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To deal with post-election frustration, more Americans participating in Civil War re-enactments

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To deal with post-election frustration, more Americans participating in Civil War re-enactments

Sometimes simulated violence is the start of the healing process.

ATLANTA, GA—According to a recent Pew survey, 86% of Americans believe the country is more politically divided today than in the past, and in the wake of a presidential election that brought these divisions to the forefront, some Americans are beginning to ask a horrifying question: is a second Civil War around the corner?

While the prospects of a second Civil War are questionable, a growing number of citizens aren’t waiting for the real shots to be fired. To deal with their post-election frustration, they’re turning to Civil War re-enactments.

According to the American Civil War Association (ACWA), participation in Civil War re-enactments has doubled since January 1 and is at an all-time high.

“We’ve never seen anything like this before,” Rod Beck, the ACWA’s chairman, stated. “Some of the events are turning people away because there’s too much interest.”

For Jeremy Ward, a 27 year-old account manager from Atlanta who voted for Hillary Clinton in last year’s election, weekend Civil War re-enactments have offered an opportunity to let off steam.

“Other forms of protest weren’t doing it for me. I went to Washington on Election Day and have knitted more pussy hats than I can even count,” he told Daily Bamboo. “I was skeptical about the Civil War re-enactments because I thought it was mainly the type of thing conservatives do, but it has been incredibly therapeutic.”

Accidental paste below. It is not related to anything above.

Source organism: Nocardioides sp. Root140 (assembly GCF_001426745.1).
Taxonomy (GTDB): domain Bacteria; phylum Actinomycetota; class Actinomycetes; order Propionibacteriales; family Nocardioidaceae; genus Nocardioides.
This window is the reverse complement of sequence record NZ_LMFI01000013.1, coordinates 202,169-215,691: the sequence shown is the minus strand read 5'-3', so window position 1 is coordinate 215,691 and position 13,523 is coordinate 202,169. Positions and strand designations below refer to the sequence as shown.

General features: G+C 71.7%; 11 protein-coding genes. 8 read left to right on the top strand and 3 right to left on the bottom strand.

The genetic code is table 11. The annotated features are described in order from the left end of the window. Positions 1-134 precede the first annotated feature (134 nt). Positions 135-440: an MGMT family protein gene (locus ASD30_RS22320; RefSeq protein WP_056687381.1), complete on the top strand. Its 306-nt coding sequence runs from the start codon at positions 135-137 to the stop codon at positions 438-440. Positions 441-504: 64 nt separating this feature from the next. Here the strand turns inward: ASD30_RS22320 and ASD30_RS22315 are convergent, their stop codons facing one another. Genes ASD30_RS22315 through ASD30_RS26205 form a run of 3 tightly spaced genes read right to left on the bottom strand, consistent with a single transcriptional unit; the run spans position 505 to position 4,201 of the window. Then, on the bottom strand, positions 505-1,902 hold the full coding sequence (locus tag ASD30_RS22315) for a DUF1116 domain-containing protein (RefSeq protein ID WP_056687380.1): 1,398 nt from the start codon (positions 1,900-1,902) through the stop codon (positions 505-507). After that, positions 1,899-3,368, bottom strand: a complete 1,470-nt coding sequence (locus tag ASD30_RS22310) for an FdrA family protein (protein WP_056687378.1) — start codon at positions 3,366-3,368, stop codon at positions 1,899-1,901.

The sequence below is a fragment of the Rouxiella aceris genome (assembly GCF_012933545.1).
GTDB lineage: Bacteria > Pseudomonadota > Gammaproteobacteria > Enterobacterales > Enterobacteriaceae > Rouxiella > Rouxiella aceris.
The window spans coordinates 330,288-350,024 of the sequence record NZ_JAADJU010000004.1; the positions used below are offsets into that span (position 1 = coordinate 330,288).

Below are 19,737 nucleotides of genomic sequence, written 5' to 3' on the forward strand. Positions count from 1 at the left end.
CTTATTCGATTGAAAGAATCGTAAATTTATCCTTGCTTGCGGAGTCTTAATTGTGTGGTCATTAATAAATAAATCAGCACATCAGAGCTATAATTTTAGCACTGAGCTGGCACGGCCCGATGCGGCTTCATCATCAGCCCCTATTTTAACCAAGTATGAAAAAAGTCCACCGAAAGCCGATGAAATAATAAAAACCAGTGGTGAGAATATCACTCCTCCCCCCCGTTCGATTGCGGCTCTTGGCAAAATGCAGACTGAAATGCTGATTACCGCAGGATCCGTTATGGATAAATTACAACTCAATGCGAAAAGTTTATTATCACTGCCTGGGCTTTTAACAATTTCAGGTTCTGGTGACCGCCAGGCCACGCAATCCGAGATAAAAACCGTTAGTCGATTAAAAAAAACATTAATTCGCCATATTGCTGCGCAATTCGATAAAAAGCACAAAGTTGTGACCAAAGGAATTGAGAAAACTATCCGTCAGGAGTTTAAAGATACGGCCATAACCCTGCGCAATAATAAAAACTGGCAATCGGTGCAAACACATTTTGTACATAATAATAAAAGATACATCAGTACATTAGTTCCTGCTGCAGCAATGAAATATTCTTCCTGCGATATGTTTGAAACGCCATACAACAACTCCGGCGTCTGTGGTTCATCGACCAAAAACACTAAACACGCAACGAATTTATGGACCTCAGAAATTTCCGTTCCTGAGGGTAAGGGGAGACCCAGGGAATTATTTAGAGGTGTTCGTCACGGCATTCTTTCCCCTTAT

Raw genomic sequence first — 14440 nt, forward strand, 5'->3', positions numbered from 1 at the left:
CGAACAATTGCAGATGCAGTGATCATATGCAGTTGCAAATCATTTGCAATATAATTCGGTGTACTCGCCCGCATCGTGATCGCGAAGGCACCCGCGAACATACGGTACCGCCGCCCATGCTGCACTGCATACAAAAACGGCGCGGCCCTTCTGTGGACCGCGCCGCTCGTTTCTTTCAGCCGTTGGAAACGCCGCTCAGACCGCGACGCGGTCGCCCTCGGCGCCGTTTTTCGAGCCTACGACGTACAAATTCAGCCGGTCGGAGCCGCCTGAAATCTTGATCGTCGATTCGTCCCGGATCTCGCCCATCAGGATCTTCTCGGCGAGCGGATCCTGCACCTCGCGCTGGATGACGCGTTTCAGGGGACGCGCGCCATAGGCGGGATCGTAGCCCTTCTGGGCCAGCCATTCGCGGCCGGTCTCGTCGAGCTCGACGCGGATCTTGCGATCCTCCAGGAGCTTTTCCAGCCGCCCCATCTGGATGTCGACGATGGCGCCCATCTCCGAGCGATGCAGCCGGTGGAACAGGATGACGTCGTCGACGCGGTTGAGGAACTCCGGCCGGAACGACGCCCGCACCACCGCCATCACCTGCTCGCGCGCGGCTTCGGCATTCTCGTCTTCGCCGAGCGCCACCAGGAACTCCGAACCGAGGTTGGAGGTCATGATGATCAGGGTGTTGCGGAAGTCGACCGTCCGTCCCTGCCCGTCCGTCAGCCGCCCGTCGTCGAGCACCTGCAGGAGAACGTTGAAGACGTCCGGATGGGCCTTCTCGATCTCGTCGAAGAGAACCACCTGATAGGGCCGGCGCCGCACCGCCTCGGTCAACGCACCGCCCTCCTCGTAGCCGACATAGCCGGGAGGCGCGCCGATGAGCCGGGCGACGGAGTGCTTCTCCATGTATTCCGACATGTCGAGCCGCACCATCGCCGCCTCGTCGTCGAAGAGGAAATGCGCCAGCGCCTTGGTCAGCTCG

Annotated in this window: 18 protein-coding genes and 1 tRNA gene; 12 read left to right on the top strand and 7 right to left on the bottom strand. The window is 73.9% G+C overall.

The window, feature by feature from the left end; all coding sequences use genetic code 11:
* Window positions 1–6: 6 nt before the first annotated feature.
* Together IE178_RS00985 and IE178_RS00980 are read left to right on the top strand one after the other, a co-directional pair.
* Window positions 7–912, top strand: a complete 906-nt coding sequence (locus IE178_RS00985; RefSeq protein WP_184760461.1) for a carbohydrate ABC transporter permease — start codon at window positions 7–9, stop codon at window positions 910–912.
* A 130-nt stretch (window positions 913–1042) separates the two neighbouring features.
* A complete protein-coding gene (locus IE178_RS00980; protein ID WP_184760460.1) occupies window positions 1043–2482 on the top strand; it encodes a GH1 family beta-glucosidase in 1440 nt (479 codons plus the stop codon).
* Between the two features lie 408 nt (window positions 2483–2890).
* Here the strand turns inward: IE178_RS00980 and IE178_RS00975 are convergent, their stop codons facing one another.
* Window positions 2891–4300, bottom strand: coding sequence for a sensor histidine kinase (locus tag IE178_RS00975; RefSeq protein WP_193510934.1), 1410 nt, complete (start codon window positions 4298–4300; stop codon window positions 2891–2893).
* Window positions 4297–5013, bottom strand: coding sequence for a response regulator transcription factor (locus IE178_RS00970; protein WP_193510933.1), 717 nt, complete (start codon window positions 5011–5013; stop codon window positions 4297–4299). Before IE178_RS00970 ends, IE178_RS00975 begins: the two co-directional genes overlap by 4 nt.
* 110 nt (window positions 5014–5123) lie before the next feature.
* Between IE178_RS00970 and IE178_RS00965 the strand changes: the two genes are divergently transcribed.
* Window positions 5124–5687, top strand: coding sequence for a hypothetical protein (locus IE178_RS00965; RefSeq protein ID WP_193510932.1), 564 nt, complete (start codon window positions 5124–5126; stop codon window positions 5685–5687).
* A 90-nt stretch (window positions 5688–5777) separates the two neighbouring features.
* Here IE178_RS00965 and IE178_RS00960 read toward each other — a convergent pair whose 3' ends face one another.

Billy Harris, a 52 year-old Republican who lives outside Atlanta and runs a plumbing business, has been participating in Civil War re-enactments for the past decade. The Trump supporter scratched his head when Ward showed up at his first re-enactment, demanding of course, to fight for the North.

“To be honest, Jeremy seemed like a bit of a cuck at first.”

“To be honest, Jeremy seemed like a bit of a cuck at first,” he said. “I didn’t think he would cut it, but he’s making progress. He sort of knows how to hold a rifle now, although I’m not sure he’d be able to handle the recoil of live fire. I mean, he looks like he weighs about 120 pounds with a wet towel.”

For his part, Ward had plenty of reservations about Harris. “I think his heart is probably in a good place but he’s really closed-minded and not very well-read. Like, he had never heard of the Communist Manifesto or Lean In.”

Fighting to avoid a new Civil War

Despite their differences, Ward and Harris have developed a mutual respect on the battlefield, and in one recent re-enactment, Harris even found himself fighting for the North alongside Ward.

“It was a great moment,” Ward commented. “I felt hope for the first time since Obama’s first term.”

The blossoming friendship between Ward and Harris suggests that divided America can be healed and a second Civil War averted, but there’s still an uneasy tension at the Civil War re-enactments and Harris admitted that when push comes to shove, he’s ready to do whatever it takes to deal with “communist libtards” if they cause trouble.

“Jeremy’s a little bit strange and effeminate, but I think he’s a good kid,” Harris said. “But I’ll still be the first one to put a .45 in his ass when the shit hits the fan.”

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